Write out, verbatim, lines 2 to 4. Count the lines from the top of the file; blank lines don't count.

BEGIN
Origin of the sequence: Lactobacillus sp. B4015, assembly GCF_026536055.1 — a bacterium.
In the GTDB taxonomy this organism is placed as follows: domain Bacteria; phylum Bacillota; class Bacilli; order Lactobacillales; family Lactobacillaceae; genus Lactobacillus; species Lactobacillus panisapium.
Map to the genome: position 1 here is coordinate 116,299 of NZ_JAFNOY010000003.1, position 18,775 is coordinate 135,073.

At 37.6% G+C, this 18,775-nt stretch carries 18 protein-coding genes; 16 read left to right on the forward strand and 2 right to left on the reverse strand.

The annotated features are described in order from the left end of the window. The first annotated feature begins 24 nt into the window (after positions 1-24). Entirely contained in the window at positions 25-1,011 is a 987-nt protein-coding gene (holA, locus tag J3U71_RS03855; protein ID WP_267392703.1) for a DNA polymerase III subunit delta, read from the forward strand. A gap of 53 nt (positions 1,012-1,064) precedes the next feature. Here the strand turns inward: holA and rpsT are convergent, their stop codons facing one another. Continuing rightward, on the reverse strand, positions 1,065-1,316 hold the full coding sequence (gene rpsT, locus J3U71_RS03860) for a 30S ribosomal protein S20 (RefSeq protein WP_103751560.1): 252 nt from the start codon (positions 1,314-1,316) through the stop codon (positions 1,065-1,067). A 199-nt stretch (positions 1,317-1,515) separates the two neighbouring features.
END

In the GTDB taxonomy this organism is placed as follows: domain Bacteria; phylum Bacillota; class Bacilli; order Lactobacillales; family Lactobacillaceae; genus Lactobacillus; species Lactobacillus panisapium.
Map to the genome: position 1 here is coordinate 116,299 of NZ_JAFNOY010000003.1, position 18,775 is coordinate 135,073.

At 37.6% G+C, this 18,775-nt stretch carries 18 protein-coding genes; 16 read left to right on the forward strand and 2 right to left on the reverse strand.